Description & Technical information

This outstanding commode belongs to a group of related Baroque commodes, generally ascribed to the workshops of either William Vile, or William Hallett. Many of the designs of this group include well-modelled cherub or putti heads, and here, the carving of the dense West Indian mahogany is of the highest quality. The design and technique of carving are inspired by the work of Grinling Gibbons (1648-1721). An almost identical treatment can be seen in his work at Trinity College Chapel in Oxford.

It would appear to be the pair to the commode in the Mulliner Collection, illustrated in ‘The Decorative Arts in England 1660-1780,’ by H.H Mulliner, Fig 16. Interestingly, the text states:
‘designed specifically for a great house in Yorkshire, from whence it came to this collection. The original owner was a nobleman interested in architecture and the set square and compasses in the ornament symbolise his taste.’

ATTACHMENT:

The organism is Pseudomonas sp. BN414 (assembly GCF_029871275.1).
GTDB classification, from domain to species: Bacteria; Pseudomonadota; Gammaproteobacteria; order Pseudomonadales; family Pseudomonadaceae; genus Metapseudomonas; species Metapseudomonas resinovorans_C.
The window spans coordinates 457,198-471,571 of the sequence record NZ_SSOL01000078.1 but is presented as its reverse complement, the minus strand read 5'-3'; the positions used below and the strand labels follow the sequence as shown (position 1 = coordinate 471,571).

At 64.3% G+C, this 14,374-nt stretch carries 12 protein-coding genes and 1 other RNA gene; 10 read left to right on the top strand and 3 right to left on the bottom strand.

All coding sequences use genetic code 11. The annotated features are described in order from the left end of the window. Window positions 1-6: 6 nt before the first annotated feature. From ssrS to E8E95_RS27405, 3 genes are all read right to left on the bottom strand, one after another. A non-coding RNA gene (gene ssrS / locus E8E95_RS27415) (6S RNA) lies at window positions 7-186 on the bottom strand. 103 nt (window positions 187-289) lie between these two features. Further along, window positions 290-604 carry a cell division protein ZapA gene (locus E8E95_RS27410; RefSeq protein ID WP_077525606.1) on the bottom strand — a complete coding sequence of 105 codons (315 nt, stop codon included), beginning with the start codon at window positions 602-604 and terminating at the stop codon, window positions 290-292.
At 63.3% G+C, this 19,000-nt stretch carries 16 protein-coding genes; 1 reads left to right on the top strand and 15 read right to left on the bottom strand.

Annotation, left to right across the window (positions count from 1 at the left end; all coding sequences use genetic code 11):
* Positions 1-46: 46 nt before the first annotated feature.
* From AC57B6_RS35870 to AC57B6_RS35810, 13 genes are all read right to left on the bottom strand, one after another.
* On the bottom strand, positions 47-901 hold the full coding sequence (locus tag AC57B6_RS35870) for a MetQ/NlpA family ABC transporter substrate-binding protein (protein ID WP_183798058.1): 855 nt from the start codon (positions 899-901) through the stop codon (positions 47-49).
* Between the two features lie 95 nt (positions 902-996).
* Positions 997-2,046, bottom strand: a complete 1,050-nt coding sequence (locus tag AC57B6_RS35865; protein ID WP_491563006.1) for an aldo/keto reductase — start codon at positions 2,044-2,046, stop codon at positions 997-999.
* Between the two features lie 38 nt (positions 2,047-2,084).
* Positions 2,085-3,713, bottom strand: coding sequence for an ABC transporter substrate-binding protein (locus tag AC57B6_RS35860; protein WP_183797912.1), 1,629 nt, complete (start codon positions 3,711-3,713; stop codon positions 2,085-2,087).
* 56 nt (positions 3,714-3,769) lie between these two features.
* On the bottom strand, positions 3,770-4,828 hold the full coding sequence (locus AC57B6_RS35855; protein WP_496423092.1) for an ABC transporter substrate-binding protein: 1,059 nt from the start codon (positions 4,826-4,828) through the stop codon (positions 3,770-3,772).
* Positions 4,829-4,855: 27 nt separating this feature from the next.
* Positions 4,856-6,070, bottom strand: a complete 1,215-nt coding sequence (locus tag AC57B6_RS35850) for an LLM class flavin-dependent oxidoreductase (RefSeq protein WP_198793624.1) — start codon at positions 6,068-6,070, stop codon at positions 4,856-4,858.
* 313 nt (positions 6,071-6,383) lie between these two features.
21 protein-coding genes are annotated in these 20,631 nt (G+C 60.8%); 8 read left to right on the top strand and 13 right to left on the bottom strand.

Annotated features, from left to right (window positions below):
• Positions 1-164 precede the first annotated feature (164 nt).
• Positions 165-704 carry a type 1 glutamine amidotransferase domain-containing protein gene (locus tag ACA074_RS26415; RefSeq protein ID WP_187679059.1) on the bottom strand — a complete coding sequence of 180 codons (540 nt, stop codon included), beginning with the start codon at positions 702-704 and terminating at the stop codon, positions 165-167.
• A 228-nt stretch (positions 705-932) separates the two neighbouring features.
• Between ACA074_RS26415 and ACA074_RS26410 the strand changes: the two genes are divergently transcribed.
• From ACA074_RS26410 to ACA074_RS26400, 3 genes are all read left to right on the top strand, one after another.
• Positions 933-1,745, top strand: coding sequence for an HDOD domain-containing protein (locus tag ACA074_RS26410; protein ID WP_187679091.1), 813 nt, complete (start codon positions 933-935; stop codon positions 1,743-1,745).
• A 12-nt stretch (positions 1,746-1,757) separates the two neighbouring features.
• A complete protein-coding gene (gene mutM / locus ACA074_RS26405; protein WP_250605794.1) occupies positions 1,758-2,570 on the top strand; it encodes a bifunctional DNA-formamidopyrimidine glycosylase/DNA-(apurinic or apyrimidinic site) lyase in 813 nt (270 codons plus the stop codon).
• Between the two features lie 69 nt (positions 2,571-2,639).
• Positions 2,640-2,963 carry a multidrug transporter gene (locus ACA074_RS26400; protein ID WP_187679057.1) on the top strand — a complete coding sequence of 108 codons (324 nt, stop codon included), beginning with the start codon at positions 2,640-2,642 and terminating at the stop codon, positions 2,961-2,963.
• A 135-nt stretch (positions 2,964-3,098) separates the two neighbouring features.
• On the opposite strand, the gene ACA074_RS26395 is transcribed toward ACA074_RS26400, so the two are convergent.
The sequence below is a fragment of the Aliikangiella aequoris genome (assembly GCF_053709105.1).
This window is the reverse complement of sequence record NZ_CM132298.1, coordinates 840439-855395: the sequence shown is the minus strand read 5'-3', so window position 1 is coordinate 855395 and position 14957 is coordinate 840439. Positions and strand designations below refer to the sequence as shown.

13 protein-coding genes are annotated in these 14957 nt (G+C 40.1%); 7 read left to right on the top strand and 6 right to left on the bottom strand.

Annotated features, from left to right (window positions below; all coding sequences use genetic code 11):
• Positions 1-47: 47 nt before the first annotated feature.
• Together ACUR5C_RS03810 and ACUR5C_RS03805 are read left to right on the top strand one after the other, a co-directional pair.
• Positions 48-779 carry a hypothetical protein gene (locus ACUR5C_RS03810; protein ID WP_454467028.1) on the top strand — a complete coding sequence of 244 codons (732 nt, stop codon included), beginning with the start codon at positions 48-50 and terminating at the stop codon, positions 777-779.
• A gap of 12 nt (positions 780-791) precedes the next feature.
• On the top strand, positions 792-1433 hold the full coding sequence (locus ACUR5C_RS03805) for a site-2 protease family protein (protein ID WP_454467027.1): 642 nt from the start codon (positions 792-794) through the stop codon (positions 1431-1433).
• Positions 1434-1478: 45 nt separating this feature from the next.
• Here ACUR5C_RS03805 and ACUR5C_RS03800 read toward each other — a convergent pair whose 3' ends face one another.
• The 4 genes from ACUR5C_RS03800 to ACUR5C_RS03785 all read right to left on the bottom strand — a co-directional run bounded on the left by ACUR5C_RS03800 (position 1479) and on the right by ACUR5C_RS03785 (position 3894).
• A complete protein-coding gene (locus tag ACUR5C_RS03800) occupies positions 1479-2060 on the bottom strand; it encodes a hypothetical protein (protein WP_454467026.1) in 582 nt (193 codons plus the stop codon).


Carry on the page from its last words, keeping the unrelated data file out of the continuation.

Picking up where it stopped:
A Pair of commodes clearly by the same maker but less elaborate in form were in the Moller Collection from Thorncombe Park, Surrey, sold by Sothebys in 1993, lot 85.

William Vile of 1700-1767 of 72 St. Martins Lane, London was apprentice to William Hallett and was originally a joineryman in Hallett’s employment. He set up a workshop nextdoor to Hallett and the two cabinetmakers evidentially worked closely together. Many payments were made to Hallett by Vile and are detailed in his accounts.

William Hallett was born in 1707 and died in 1767. He and William Vile were both born in Somerset, which might account for their close working relationship.

Date:  1740
Period:  1600-1750, 18th century
Origin:  England
Medium: Serpentine top, Mahogany, Padouk, Bronze handles
Dimensions: 85 x 122 x 61.5 cm (33¹/₂ x 48 x 24¹/₄ inches)
Categories: Furniture